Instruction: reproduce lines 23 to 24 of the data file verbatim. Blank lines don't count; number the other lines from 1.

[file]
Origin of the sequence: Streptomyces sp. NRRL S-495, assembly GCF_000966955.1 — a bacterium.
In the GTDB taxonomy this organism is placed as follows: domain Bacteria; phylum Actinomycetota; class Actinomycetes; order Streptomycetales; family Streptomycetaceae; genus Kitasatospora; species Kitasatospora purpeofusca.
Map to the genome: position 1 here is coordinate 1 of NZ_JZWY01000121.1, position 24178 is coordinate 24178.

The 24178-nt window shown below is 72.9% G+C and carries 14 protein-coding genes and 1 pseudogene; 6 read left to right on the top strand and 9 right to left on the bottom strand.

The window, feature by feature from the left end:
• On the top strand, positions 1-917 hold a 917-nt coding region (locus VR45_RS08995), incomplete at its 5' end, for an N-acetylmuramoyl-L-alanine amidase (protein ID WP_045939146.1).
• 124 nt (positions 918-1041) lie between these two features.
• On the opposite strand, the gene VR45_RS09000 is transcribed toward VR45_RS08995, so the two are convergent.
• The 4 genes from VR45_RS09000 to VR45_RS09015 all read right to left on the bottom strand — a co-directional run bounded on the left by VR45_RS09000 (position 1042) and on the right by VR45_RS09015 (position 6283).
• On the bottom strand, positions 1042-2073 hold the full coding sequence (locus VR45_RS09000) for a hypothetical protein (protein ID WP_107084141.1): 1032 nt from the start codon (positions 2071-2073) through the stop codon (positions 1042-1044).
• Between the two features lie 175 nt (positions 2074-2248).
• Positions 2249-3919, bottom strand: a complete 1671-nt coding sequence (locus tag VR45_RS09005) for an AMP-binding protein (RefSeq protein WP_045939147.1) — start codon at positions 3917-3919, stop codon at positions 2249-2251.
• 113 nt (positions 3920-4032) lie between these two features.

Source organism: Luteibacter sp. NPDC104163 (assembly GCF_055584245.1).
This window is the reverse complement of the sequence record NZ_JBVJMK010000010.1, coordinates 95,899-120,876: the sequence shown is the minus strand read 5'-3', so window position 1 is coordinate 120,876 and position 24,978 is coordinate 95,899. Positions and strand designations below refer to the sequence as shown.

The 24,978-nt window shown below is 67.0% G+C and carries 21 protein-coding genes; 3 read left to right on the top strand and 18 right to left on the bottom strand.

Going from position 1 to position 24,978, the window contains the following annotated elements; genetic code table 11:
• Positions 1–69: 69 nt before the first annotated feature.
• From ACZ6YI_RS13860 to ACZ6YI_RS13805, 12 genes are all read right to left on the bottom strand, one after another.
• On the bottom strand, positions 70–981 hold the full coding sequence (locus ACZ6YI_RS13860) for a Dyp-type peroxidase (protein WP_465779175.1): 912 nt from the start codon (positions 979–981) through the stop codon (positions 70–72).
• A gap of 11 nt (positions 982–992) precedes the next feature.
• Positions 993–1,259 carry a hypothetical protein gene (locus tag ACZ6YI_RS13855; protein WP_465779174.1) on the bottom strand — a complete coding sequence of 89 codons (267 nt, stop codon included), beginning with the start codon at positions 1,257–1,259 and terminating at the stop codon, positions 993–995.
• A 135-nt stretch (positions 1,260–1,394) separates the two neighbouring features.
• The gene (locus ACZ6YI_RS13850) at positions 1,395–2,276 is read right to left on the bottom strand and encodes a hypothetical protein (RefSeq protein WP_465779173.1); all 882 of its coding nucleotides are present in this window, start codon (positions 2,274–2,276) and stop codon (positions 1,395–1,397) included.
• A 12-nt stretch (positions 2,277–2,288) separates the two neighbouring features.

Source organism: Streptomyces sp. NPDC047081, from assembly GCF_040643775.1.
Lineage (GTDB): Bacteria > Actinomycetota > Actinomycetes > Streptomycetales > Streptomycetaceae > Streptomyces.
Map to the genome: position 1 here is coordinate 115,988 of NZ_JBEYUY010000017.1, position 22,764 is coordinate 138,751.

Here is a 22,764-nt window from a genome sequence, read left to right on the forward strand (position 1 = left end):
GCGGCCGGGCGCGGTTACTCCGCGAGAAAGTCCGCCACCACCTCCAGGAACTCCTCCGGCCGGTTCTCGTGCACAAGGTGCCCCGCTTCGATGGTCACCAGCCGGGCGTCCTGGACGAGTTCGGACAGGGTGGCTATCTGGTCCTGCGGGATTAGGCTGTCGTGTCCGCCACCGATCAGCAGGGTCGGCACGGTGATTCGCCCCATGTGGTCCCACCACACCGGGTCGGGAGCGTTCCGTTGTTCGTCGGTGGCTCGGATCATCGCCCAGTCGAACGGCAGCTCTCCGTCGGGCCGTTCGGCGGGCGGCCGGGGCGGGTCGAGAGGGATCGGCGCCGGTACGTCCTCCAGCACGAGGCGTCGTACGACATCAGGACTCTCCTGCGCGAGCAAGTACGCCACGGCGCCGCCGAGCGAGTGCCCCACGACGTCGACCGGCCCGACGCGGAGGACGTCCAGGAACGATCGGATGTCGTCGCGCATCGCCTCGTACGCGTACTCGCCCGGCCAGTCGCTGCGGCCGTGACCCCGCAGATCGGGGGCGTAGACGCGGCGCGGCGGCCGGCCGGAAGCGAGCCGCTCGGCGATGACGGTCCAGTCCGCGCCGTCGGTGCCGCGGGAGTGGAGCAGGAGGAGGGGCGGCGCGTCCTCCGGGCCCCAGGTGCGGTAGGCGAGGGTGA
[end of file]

• A 135-nt stretch (positions 1,260–1,394) separates the two neighbouring features.
• The gene (locus ACZ6YI_RS13850) at positions 1,395–2,276 is read right to left on the bottom strand and encodes a hypothetical protein (RefSeq protein WP_465779173.1); all 882 of its coding nucleotides are present in this window, start codon (positions 2,274–2,276) and stop codon (positions 1,395–1,397) included.